Food this week starts in the air. It’s a long time since Girlahead flew Finnair and she was pretty impressed. A brand-new A350 with soft silver-champagne interiors, immaculately groomed slim cabin crew, and sense-of-place food. See the hard-bread, though you sadly cannot see what came with another meal, heavily-smoked local Finnish fish. Well done.
Finnish food on Finnair, but on the ground a product must be more universal. THE PENINSULA HONG KONG, for instance, is on an extensive celebration of French culture and gastronomy. One of the events, on 17th June, will be Une Nuit de Jazz(A Night of Jazz), with sophisticated live music in the famous two-floor lobby to accompany French cuisine and paired wines. The menu includes bouillabaisse with mussels, scallops and scampi; and roast Challans duck breast with charcoal-grilled corn purée, duck praline and jus.
Collectors of fine dining necessities, say carving trolleys and china, will be in their element 21-22 June when THE DORCHESTER in London holds a life+virtual Pro Auction sale of artefacts no longer required by the hotel when its current new-look is finished.
Pro Auction’s Simon Rose this is the perfect opportunity to purchase a piece of the hotel’s history
It’s always a big plus when both a GM and the EAM are foodies, and with two just-arrived Frenchmen at THE BRANDO, that bodes well for the resort, in Tahiti’s Tetiaroa Atoll. Although Brando’s principal home was a gated 1939-vintage estate in California’s Hollywood Hills, he fell in love with Tetiaroa island when film Mutiny on the Bounty in 1966. He bought the island, and about 33 years later he and hotelier Richard Bailey developed what is now a hyper-exclusive resort with 47 villas. (Not relevant but interesting, Omaha NB-born Marlon Brando, 1924-2004, had three wives, the last being Tarita Teriʻipaia, French Polynesian of Chinese descent, and she still alive, at 81.)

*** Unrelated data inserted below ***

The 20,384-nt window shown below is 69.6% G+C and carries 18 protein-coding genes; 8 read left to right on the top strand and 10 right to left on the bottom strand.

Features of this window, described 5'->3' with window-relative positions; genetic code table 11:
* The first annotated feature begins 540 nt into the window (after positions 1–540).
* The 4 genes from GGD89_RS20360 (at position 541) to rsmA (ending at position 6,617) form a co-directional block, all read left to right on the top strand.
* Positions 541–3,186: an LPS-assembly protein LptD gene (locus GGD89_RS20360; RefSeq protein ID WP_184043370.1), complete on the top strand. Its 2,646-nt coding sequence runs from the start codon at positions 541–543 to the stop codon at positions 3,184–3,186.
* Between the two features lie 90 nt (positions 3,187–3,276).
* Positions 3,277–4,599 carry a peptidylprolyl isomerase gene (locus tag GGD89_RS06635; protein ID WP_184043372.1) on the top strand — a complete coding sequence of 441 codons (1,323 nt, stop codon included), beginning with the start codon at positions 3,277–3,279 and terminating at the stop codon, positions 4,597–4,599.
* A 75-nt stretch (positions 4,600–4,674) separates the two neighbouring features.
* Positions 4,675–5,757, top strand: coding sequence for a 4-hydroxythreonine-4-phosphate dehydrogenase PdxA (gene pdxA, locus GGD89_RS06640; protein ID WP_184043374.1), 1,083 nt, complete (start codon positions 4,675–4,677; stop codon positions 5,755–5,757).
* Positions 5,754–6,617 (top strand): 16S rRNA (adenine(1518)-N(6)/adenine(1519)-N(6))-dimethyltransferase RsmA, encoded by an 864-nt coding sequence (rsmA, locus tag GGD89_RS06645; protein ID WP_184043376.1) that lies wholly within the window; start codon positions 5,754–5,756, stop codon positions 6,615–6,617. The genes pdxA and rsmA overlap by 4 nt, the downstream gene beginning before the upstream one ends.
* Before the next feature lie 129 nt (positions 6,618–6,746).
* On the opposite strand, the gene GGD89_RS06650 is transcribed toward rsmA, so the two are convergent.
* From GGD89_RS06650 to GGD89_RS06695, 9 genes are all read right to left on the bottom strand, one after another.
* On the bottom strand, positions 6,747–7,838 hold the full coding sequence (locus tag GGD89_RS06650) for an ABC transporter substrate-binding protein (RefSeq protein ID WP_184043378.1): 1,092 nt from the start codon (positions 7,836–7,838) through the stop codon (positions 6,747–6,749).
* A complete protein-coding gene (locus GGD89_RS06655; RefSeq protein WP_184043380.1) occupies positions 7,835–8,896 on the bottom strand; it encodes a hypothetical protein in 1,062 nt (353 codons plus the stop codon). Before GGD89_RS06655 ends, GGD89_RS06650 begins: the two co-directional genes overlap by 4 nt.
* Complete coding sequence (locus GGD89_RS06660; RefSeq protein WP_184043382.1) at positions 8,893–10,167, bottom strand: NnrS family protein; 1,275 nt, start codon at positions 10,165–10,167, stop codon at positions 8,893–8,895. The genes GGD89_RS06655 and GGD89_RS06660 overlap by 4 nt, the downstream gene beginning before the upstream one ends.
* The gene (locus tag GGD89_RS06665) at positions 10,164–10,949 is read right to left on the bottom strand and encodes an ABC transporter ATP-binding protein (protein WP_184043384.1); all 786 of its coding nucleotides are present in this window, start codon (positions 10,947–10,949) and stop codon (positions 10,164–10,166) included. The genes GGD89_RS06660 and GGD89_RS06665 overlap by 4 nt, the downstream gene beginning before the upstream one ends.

The Brando’s GM Etienne Joquin’s background includes Shangri-La. Also new, EAM (also in charge if F&B) Franck Delen was long ago restaurants manager at PAN PACIFIC SINGAPORE but he subsequently spent time with various small and local brands around Cambodia and Vietnam. So, with French foodies in charge, can we expect that the French-Polynesian cuisine at Beachcomber Café will veer more to French style? Les Mutinés fine dining restaurant, by contrast, definitely stresses Polynesian, including vegan. Since it is far too long since Girlahead visited the South Pacific, let’s check what that cuisine actually is. The word according to Alimentarium decrees it is mostly based on seafood and exotic fruit, with French and Chinese influences dishes tend to use relatively few spices and often include coconut milk, ginger, lime, vanilla or tamarind.
Food and much more is very much on the mind of one of today’s stars. Hear what this Dubai-based private jet leader thinks of the entire hospitality experience: